This microclimate makes for especially good fruit growing. The peninsula is dotted with wineries, cider makers, cherry orchards, apple orchards and vineyards. These food-oriented businesses form an important part of the backbone of the regions tourism economy. For every winery, there is a handful of inns hosting tourists from all of the world. Of course, the cherries and the fruit make for a vital export commodity. 

Danger looms in the beauty, though. Its not just the dangers of windy days. Climate change stands to threaten the culture and the livelihood of the people who live and work on Old Mission. Micro-climates are highly sensitive to the large trends of warming being experienced the world over. In my next blog post (a podcast!) we will interview Alexandra Brewer, whom runs the sustainable development program at Futurewise, an environmental NGO in Seattle, Washington. She is an expert on how climate change will affect the Great Lakes and she is preparing to head to Paris, France for the UN Climate negotiations. Stay tuned! 

A calm day on the tip of Old Mission Peninsula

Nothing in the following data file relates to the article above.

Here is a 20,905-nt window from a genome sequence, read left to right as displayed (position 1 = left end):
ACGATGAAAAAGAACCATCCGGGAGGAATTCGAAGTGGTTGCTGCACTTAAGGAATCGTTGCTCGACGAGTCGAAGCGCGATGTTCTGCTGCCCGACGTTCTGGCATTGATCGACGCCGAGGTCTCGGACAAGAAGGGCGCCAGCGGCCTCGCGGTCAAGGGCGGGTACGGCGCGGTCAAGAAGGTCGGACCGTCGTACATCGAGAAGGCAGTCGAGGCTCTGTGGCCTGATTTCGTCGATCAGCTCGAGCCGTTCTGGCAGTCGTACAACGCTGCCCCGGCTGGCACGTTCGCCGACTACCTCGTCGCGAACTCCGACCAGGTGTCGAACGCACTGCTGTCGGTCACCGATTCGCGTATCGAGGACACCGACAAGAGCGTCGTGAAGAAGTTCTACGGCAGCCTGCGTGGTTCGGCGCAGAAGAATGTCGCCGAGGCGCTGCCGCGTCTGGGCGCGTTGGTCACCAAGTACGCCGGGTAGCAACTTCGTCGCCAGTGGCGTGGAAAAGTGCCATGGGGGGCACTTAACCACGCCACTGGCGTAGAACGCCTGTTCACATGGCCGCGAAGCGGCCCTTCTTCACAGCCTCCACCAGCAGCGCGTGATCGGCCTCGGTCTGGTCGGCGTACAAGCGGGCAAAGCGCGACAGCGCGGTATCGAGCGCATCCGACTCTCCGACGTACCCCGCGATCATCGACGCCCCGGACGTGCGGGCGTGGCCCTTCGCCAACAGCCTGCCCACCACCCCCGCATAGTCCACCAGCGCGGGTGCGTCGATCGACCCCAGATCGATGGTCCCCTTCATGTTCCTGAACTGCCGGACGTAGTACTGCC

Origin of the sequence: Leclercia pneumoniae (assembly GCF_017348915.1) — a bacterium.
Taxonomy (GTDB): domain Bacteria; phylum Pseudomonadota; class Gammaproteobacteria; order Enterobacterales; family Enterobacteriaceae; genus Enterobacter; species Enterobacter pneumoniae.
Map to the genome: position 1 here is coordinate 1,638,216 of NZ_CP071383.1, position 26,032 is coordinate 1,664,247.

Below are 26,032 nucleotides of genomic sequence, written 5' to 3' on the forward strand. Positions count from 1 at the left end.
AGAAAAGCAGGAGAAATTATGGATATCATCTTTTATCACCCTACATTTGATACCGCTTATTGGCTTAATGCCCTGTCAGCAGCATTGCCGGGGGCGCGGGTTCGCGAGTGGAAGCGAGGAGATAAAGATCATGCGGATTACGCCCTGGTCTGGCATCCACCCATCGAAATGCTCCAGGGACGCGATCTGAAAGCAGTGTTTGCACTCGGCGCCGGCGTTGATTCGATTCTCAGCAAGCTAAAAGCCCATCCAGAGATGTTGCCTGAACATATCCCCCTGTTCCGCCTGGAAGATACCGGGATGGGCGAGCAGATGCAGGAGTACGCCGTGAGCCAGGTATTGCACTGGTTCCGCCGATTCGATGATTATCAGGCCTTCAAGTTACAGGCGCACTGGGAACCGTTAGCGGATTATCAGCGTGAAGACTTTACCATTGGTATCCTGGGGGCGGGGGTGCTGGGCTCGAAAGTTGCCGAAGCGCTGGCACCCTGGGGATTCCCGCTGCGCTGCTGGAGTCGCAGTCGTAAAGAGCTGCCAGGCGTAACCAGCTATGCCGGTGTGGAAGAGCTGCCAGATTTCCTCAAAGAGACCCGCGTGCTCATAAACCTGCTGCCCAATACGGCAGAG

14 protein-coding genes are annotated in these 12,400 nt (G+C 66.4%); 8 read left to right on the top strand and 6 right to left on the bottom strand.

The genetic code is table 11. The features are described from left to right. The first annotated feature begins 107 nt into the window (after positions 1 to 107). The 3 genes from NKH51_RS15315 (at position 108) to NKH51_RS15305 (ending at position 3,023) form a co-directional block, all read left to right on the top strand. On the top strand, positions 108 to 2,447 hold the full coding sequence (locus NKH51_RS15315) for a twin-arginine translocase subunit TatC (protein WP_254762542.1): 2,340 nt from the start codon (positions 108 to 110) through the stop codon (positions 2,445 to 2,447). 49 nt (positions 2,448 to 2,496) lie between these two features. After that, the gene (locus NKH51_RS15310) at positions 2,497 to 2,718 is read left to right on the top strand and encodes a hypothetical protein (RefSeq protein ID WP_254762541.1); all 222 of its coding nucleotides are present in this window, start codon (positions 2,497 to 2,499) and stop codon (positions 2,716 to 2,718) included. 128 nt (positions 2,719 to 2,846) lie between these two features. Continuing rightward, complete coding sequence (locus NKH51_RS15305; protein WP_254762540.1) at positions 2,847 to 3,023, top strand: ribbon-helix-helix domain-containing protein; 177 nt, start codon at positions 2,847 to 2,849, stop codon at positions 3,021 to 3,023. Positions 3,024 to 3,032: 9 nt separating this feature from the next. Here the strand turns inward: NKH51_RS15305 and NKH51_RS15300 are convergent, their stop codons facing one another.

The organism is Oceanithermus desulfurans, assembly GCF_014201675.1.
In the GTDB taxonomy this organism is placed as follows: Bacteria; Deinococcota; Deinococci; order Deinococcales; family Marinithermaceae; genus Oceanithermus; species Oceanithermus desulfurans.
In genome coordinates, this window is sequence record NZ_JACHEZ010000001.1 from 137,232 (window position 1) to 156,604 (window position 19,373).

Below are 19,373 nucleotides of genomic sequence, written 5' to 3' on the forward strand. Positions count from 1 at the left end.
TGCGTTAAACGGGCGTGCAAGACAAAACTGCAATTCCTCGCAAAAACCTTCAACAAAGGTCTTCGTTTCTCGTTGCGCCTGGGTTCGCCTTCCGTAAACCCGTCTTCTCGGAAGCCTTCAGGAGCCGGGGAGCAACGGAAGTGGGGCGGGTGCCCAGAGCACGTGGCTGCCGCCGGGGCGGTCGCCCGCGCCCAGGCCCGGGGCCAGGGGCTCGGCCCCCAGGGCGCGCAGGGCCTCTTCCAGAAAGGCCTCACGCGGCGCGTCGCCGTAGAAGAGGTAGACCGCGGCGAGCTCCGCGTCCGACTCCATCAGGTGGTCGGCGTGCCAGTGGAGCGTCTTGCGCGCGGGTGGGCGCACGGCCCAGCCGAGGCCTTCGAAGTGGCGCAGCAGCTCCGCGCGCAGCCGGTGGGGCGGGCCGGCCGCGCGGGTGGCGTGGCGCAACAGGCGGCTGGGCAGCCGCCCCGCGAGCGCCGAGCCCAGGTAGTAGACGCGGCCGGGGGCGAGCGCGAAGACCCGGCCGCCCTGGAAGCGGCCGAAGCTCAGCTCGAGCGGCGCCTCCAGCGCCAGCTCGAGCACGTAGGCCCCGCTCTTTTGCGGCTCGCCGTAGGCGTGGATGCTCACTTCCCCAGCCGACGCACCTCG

Wednesday, November 18, 2015

The Knauss Fellowship - a wealth of opportunities!

In addition to co-coordinating reports for Congress on harmful algal bloom and low oxygen conditions, I am now also helping to develop a five-year strategic plan for the Great Lakes Environmental Research Laboratory.

Assigned projects aside, I have had the great fortune of participating in numerous professional development activities. In May, I went to a meeting of the International Joint Commission Great Lakes Science Advisory Board to discuss the contents of an upcoming report. At the Canadian Embassy the following day, I observed each advisory board reporting out to the commissioners and providing guidance on the content of the report.